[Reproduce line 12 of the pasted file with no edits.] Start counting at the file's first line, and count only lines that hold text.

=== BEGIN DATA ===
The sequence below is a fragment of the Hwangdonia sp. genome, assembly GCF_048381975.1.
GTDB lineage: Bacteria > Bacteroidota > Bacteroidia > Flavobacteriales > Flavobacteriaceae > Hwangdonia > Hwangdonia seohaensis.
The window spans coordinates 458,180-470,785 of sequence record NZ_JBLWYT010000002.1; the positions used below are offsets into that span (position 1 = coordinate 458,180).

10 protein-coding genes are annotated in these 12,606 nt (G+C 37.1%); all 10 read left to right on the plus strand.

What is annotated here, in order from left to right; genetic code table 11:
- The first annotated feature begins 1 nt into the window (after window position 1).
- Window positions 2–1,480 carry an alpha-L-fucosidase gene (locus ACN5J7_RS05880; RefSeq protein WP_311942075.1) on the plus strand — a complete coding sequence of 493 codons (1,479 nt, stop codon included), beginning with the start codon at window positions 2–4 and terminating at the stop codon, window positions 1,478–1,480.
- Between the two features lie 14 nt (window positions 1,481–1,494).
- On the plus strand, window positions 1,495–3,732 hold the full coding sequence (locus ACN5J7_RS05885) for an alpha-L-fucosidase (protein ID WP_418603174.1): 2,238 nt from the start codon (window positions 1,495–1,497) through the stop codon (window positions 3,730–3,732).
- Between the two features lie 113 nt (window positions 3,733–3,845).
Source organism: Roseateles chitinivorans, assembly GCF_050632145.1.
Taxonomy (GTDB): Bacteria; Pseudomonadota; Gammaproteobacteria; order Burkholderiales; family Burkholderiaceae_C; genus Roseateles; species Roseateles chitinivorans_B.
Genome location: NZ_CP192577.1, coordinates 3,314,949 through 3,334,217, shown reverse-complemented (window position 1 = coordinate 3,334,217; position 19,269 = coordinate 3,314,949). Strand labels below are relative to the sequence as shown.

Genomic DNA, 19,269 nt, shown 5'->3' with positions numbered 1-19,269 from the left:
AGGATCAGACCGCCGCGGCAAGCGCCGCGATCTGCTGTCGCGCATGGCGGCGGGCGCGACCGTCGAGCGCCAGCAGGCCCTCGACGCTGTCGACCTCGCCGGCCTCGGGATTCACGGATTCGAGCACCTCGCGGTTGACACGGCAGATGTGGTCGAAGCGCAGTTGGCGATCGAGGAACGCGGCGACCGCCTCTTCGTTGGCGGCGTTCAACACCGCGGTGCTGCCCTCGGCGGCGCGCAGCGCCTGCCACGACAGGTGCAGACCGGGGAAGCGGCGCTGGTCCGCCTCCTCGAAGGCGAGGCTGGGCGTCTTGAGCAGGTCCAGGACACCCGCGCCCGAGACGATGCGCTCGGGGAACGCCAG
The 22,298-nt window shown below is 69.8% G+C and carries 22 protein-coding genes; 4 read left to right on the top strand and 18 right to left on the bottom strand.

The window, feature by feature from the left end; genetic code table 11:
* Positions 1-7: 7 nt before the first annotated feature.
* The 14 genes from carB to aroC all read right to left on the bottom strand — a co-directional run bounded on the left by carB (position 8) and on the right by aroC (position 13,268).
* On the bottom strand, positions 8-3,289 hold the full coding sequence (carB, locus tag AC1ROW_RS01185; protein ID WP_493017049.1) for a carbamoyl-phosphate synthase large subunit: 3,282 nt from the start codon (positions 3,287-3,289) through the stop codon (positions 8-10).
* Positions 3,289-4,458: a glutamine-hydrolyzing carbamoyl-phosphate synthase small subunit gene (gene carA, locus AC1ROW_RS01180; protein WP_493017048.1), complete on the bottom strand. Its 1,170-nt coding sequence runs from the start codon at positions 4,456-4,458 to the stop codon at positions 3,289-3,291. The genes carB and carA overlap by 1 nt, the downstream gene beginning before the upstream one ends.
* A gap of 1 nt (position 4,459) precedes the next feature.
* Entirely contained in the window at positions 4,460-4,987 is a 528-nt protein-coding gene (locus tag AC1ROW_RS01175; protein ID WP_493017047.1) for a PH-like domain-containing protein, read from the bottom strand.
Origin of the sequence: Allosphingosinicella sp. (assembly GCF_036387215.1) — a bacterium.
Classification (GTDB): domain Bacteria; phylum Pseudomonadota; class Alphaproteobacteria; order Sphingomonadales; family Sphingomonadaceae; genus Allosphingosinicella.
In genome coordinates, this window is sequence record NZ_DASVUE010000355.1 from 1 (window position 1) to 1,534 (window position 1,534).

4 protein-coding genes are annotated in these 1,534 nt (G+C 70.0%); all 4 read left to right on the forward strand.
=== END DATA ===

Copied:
Taxonomy (GTDB): Bacteria; Pseudomonadota; Gammaproteobacteria; order Burkholderiales; family Burkholderiaceae_C; genus Roseateles; species Roseateles chitinivorans_B.